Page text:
Foreword Reviews

Frank Lloyd Wright’s Forgotten House

How an Omission Transformed the Architect’s Legacy

In Frank Lloyd Wright’s Forgotten House, Nicholas D. Hayes recounts his purchase of a home designed by the famed architect. Located in Shorewood, Wisconsin, the Elizabeth Murphy House is indeed a Wright original, even though Wright refused to acknowledge its existence.

Hayes and his wife, Angela, bought the Murphy House in 2016, a century after it was built. Hayes details Wright’s involvement in a partnership to produce “Ready-Cut” homes, designed in his distinct style. With all materials and plans provided, the understated elegance of a Wright house could be available to the discriminating masses.

With historical intrigue, Frank Lloyd Wright’s Forgotten House reveals Wright’s connection to the Murphy “Ready-Cut” bungalow, and why he abandoned the project. Wright’s visions of “organic integrity” are defined, as is how the experience of living in a Wright house can be both a joy and a pragmatic challenge.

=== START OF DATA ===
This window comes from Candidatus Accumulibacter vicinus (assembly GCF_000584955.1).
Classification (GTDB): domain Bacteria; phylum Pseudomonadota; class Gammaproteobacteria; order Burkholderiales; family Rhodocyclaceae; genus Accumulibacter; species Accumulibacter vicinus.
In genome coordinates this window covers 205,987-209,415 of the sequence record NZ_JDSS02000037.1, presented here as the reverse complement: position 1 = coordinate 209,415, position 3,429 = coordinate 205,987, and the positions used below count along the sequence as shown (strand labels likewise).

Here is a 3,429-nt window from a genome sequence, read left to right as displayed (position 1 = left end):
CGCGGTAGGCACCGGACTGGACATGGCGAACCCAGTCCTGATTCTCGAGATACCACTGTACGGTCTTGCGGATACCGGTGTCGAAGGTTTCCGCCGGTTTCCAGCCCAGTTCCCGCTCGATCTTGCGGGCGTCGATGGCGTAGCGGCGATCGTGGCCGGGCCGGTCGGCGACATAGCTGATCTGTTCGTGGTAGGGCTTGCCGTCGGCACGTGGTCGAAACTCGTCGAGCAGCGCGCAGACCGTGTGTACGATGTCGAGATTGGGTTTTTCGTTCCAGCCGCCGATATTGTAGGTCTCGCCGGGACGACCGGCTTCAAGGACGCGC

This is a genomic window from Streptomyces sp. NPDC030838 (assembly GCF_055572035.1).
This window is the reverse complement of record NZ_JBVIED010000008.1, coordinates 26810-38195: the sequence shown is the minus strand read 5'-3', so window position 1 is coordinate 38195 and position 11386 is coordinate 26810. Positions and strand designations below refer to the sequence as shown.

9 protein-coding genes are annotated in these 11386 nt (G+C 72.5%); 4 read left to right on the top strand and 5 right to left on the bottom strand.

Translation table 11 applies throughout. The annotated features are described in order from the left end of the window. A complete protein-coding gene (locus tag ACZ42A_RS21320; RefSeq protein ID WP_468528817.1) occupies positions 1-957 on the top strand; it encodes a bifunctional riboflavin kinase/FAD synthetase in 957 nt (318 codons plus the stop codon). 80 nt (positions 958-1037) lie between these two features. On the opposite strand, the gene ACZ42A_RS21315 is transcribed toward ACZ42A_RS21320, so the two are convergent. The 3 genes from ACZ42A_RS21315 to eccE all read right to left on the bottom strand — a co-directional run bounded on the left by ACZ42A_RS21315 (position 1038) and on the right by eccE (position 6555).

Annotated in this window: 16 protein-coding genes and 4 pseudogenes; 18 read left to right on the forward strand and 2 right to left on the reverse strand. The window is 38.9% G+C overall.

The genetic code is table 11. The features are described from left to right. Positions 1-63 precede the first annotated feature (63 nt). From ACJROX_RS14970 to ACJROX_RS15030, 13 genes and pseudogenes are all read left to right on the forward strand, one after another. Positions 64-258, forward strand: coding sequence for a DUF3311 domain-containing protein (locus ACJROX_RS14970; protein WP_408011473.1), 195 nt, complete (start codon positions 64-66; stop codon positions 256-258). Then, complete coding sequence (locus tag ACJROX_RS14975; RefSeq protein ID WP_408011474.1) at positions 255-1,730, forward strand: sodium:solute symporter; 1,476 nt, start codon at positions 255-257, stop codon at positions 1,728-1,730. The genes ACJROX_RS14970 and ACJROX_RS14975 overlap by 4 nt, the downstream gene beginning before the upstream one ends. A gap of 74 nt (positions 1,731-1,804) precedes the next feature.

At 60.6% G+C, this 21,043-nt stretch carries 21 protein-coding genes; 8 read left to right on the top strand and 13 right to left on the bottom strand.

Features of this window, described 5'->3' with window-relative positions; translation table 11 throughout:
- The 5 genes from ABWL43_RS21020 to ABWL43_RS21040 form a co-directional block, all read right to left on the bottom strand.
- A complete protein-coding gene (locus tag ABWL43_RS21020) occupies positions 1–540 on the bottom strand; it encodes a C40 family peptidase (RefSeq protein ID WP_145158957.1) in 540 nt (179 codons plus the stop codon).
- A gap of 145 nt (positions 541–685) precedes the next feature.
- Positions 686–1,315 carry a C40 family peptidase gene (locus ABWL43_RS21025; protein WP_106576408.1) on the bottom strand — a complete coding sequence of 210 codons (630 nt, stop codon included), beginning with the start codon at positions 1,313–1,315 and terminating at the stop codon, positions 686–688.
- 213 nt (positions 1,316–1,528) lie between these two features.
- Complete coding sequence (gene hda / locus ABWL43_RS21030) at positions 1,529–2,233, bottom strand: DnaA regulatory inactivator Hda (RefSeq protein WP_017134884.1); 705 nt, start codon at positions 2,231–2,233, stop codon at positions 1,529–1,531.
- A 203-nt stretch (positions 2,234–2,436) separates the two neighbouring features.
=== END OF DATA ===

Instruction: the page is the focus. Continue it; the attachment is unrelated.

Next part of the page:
A guiding list of owners, historians, architects, and builders involved is included, along with reproductions of original floor plans and recent restoration photographs. Frank Lloyd Wright fans, or “Wrightophiles,” will delight in this saga of a small but mighty house, and the exasperated genius behind its design.

Reviewed by Meg Nola

Disclosure: This article is not an endorsement, but a review. The publisher of this book provided free copies of the book to have their book reviewed by a professional reviewer. No fee was paid by the publisher for this review. Foreword Reviews only recommends books that we love. Foreword Magazine, Inc. is disclosing this in accordance with the Federal Trade Commission’s 16 CFR, Part 255.

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